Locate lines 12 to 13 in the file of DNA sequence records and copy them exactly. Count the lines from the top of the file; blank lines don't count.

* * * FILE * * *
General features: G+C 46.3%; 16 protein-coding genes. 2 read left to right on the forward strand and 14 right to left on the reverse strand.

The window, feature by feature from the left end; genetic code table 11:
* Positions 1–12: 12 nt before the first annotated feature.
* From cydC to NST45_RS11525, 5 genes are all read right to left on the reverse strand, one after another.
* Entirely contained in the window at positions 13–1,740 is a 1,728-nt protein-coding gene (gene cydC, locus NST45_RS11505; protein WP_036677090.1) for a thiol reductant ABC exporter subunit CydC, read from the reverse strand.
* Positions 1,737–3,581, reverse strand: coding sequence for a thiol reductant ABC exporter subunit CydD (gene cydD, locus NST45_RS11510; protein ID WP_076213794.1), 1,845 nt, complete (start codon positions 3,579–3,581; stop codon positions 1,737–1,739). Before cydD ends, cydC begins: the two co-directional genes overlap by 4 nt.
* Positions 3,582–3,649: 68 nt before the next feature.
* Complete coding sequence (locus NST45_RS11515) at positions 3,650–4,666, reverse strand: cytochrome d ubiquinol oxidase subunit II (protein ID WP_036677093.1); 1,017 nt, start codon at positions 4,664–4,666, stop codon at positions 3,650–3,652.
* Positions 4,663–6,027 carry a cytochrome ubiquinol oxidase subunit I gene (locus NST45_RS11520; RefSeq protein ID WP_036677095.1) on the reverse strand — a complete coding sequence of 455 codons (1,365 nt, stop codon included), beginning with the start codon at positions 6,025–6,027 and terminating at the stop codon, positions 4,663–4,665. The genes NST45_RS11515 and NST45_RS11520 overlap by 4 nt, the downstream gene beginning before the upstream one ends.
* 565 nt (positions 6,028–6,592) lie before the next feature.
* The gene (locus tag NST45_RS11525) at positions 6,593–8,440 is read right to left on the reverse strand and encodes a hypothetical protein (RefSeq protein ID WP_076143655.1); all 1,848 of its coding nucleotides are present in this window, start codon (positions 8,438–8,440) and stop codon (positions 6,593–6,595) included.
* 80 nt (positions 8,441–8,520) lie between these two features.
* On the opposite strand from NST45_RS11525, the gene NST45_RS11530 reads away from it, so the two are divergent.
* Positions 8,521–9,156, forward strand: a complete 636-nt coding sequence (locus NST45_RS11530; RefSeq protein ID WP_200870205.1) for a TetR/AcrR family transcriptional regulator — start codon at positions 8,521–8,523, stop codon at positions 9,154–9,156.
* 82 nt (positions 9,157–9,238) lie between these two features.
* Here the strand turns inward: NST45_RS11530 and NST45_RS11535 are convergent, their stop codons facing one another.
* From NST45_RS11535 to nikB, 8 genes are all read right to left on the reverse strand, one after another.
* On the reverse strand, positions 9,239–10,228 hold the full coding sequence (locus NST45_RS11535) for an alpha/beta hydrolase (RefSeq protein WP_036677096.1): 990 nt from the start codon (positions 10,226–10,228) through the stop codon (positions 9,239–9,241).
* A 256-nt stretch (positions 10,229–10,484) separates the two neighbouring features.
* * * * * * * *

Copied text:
* 80 nt (positions 8,441–8,520) lie between these two features.
* On the opposite strand from NST45_RS11525, the gene NST45_RS11530 reads away from it, so the two are divergent.